Validating internal controls for quantitative plant gene expression
The goal of our studies was to detect changes associated with seasonal development and tree aging for several regulatory genes.We therefore undertook a study to compare the stability of several potential control genes.
This is an open-access article distributed under the terms of the Creative Commons Attribution License ( which permits unrestricted use, distribution, and reproduction in any medium, provided the original work is properly cited.Studies rarely verify that gene expression levels for reference genes are adequately consistent among the samples used, nor compare alternative genes to assess which are most reliable for the experimental conditions analyzed.RESULTS: Using real-time RT-PCR to study the expression of 10 poplar (genus Populus) housekeeping genes, we demonstrate a simple method for determining the degree of stability of gene expression over a set of experimental conditions.The most commonly used method is relative quantitation, whereby gene expression level is normalized to that of an internal reference gene.While this avoids the problems and limitations of absolute quantitation, selection of a proper internal control–gene expressed at a nearly constant level in all tissue samples being investigated–is required.BACKGROUND: Real-time reverse transcription PCR (RT-PCR) has greatly improved the ease and sensitivity of quantitative gene expression studies.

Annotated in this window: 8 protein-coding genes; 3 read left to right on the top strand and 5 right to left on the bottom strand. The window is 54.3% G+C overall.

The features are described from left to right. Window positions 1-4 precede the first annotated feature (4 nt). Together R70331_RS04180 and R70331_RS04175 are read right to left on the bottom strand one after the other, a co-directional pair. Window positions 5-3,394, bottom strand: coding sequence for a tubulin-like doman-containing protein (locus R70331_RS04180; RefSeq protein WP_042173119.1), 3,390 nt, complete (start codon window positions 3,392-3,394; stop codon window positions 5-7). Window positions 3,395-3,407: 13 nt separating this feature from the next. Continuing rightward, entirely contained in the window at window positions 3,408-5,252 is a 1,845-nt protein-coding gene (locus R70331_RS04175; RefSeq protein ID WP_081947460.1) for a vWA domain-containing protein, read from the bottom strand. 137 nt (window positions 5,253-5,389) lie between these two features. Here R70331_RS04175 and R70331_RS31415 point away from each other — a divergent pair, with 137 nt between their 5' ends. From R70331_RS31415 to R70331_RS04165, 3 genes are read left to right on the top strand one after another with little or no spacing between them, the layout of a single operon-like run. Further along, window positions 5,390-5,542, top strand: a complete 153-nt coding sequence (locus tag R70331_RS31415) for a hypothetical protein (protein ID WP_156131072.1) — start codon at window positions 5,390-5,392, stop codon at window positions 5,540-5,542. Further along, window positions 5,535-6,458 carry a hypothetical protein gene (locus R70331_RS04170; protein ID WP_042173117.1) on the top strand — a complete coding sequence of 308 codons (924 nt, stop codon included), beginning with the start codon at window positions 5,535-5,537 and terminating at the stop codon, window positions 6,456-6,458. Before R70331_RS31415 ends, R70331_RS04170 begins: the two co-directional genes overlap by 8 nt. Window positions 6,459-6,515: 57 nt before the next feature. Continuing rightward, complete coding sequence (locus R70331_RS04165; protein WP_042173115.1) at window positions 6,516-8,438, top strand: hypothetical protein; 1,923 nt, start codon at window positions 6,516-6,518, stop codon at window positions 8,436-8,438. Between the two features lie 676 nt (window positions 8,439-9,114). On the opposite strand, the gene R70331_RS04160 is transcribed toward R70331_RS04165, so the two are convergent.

However, accurate measurement of gene expression with this method relies on the choice of a valid reference for data normalization.
More rigorous methods will be needed as q RT-PCR is increasingly applied to study of regulatory genes, and for verifying patterns observed in microarray experiments.
In this study, we used real-time q RT-PCR to examine the expression of 10 housekeeping genes in a diversity of poplar (, cottonwood hybrid) tissues collected at different developmental stages, and at different times of the year.
Until recently, internal controls (often referred to as housekeeping or maintenance genes), were selected based on stability of expression in qualitative studies (e.g., visual examination of RNA gel-blots), via low-sensitivity assays such as densitometry of hybridized blots, or via semi-quantitative RT-PCR.
None of these will be adequate for identifying reliable internal controls for real-time q RT-PCR.
It is difficult to quantify small amounts of RNA, and variation in RT and PCR reaction efficiencies are not accounted for by this method.